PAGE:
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With the steady flow of settlers into Indian controlled land, Eastern newspapers published sensationalized stories of savage native tribes committing massive massacres of hundreds of white travelers. Although some settlers lost their lives to American Indian attacks, this was not the norm; in fact, Native American tribes routinely helped settlers cross the Plains. Not only did the American Indians sell wild game and other supplies to travelers, but they served as guides and messengers between wagon trains as well. Despite the good natures of the American Indians, settlers still feared the risk of an attack.
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To calm these anxieties, in 1851 the U.S. government presented a conference with several local Indian tribes and established the Treaty of Fort Laramie. Within this treaty, each Native American tribe accepted a bounded territory, allowed the government to construct roadways and forts in this territory and pledged to not go after settlers; in return the federal government agreed to honor the boundaries of each tribe’s territory and make total annual payments to the Indians. The Native American tribes responded peacefully to the treaty; in fact the Cheyenne, Sioux, Crow, Arapaho, Assinibione, Mandan, Gros Ventre and Arikara tribes, who signed the treaty, even agreed to end the hostilities between their tribes in order to accept the terms of the treaty.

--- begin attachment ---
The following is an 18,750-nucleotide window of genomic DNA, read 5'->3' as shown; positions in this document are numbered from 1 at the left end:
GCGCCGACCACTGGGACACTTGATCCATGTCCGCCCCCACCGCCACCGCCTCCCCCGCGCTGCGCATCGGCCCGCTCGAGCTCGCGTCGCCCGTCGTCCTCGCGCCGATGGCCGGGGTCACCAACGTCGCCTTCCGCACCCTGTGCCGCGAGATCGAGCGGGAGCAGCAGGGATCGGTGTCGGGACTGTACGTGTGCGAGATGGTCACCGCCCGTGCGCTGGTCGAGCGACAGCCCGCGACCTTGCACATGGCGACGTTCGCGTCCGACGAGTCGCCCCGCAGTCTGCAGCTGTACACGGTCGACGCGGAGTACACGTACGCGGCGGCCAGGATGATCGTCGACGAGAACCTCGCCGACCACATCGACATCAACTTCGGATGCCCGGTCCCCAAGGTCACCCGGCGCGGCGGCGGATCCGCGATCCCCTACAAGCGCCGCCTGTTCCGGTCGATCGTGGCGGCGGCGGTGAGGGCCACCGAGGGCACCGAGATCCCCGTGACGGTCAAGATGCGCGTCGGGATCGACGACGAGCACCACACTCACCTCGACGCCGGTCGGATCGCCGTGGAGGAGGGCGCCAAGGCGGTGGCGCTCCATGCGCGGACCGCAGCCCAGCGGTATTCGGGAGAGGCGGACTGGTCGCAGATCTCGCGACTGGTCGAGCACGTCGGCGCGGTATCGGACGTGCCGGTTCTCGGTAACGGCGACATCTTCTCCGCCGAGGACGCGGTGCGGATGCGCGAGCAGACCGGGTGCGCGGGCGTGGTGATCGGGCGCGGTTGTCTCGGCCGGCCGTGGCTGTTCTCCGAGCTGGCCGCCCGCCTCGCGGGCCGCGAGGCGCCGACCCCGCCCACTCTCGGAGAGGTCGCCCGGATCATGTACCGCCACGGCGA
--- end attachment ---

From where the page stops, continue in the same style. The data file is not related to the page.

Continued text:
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This peaceful accord between the U.S. government and the Native American tribes didn’t last long. After hearing tales of fertile acreage and tremendous mineral wealth in the West, the government soon broke their pledge established in the Treat of Fort Laramie by permitting thousands of non-Indians to flood into the area. With so many newcomers moving west, the federal government established a policy of confining Native Americans to reservations, limited swaths of land within a group’s territory that was reserved exclusively for Indian use, in order to provide more territory for “” non-Indian settlers.
In a series of new treaties the U.S. government forced Native Americans to give up their land and move to reservations in exchange for protection from attacks by white settlers. In addition, the Indians were allocated a yearly stipend that would include money in addition to food, livestock, household goods and agricultural equipment. These reservations were established in an attempt to pave the way for increasing U.S. expansion and involvement in the West, as well as to keep the Native Americans isolated from the whites in order to decrease the potential for conflict.